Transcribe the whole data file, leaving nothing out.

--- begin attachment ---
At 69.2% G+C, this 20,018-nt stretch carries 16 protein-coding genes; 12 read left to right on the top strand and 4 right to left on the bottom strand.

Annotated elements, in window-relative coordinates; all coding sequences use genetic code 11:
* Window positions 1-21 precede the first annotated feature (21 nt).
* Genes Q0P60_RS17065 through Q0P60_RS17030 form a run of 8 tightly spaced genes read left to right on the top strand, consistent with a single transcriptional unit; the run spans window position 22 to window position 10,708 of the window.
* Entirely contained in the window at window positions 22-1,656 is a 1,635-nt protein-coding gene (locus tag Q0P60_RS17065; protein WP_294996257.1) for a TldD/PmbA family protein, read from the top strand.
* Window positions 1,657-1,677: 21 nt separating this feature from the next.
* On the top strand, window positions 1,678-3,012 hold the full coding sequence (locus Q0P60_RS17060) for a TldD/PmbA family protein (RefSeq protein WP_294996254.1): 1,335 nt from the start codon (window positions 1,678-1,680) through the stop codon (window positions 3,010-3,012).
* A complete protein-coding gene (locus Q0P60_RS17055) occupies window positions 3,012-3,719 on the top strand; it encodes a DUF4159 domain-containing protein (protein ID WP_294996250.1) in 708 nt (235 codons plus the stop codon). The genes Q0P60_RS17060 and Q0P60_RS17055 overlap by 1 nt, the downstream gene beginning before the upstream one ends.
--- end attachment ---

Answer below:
At 69.2% G+C, this 20,018-nt stretch carries 16 protein-coding genes; 12 read left to right on the top strand and 4 right to left on the bottom strand.

Annotated elements, in window-relative coordinates; all coding sequences use genetic code 11:
* Window positions 1-21 precede the first annotated feature (21 nt).
* Genes Q0P60_RS17065 through Q0P60_RS17030 form a run of 8 tightly spaced genes read left to right on the top strand, consistent with a single transcriptional unit; the run spans window position 22 to window position 10,708 of the window.
* Entirely contained in the window at window positions 22-1,656 is a 1,635-nt protein-coding gene (locus tag Q0P60_RS17065; protein WP_294996257.1) for a TldD/PmbA family protein, read from the top strand.
* Window positions 1,657-1,677: 21 nt separating this feature from the next.
* On the top strand, window positions 1,678-3,012 hold the full coding sequence (locus Q0P60_RS17060) for a TldD/PmbA family protein (RefSeq protein WP_294996254.1): 1,335 nt from the start codon (window positions 1,678-1,680) through the stop codon (window positions 3,010-3,012).
* A complete protein-coding gene (locus Q0P60_RS17055) occupies window positions 3,012-3,719 on the top strand; it encodes a DUF4159 domain-containing protein (protein ID WP_294996250.1) in 708 nt (235 codons plus the stop codon). The genes Q0P60_RS17060 and Q0P60_RS17055 overlap by 1 nt, the downstream gene beginning before the upstream one ends.